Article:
The Government submitted that the complaint was inadmissible for failure to exhaust domestic remedies as the applicant had not raised his complaint by way of an action for protection of his personal integrity under Articles 11 et seq. of the Civil Code. In their view, such an action would have enabled the applicant to raise any of the arguments and complaints he was now submitting before the Court.

Notwithstanding that argument, the Government admitted that the applicant’s phone had been tapped and that this had amounted to an interference with his right to respect for his private life and correspondence under Article 8 of the Convention. In their view, the interference had been lawful and justified.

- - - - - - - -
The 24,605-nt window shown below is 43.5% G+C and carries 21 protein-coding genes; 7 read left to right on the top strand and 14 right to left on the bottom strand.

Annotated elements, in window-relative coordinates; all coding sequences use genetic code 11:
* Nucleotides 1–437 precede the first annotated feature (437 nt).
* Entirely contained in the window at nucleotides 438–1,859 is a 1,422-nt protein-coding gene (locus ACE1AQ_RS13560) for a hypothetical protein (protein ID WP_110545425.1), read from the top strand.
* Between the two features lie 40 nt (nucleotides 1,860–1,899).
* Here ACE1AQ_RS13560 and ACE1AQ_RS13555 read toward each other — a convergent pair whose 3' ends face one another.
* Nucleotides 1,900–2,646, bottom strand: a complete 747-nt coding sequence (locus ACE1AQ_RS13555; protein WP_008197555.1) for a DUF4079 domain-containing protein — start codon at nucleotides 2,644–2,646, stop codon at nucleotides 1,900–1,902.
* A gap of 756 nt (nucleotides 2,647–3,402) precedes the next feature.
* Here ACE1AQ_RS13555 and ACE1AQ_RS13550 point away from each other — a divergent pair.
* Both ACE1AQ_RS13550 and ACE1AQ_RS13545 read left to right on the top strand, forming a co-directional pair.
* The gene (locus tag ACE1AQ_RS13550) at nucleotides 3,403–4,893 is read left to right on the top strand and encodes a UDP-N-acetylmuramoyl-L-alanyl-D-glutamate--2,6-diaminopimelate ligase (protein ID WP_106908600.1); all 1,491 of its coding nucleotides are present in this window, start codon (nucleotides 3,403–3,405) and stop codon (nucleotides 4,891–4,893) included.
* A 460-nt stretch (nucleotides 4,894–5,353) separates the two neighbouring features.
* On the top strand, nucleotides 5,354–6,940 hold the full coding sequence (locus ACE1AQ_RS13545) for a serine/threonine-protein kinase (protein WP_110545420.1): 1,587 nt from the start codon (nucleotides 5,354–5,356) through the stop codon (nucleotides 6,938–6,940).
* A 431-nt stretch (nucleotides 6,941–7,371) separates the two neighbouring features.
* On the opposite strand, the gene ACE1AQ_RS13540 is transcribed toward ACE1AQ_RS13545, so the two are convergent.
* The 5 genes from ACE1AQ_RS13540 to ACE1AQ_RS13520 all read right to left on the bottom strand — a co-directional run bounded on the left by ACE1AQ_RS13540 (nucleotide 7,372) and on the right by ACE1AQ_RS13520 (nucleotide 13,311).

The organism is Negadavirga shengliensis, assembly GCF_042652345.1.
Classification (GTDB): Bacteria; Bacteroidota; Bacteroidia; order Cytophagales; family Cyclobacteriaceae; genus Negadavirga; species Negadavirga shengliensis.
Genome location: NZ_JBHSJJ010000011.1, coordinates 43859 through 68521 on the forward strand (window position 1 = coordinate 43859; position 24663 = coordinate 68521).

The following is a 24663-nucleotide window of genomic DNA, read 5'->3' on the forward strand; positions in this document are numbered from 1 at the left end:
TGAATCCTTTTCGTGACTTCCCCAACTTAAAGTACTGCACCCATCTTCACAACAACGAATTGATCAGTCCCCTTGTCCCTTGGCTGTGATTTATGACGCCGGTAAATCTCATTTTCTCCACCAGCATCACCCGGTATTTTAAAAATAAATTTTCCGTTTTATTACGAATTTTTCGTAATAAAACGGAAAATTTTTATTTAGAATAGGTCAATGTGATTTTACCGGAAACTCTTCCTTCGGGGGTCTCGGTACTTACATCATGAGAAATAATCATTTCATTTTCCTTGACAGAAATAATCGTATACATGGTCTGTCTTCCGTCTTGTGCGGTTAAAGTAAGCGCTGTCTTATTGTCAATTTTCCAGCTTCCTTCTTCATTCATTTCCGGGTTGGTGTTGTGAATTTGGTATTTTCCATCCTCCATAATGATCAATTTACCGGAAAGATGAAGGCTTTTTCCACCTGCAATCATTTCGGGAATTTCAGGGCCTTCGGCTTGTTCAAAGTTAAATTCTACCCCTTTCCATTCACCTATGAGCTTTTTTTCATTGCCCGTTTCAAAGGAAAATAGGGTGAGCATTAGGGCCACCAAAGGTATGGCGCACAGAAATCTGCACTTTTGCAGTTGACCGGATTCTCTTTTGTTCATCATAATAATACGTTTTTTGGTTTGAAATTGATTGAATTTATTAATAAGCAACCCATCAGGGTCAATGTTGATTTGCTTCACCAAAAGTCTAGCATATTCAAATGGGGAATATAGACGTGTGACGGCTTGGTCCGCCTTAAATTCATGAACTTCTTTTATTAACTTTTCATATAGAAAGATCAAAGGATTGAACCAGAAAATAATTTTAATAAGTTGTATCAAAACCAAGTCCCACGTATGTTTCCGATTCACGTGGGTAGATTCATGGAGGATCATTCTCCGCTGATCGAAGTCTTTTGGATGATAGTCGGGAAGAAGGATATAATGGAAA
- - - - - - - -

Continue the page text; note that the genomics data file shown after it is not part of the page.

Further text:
The Government pointed out that there had been an extensive investigation of criminal activities within the industrial group with which the applicant was associated. He had been seeking inside information about the investigation and had been in active communication with I.C., who had been charged with an “extremely serious criminal offence”. It had been necessary to tap his phone in the interests of conducting an effective investigation. The tapping had been carried out under the Police Corps Act and had been duly authorised by the appropriate judge. The matter fell within the jurisdiction of the regional courts on the basis of Ministerial Decree no. 66/1992 Coll. The fact that there was no written legal rule as to which specific regional court had territorial jurisdiction in the matter had no impact on the effectiveness and independence of the judicial supervision that had been carried out in the applicant’s case. The legality of the tapping had moreover been examined and upheld by the Inspection Service. There could therefore be no doubt about it.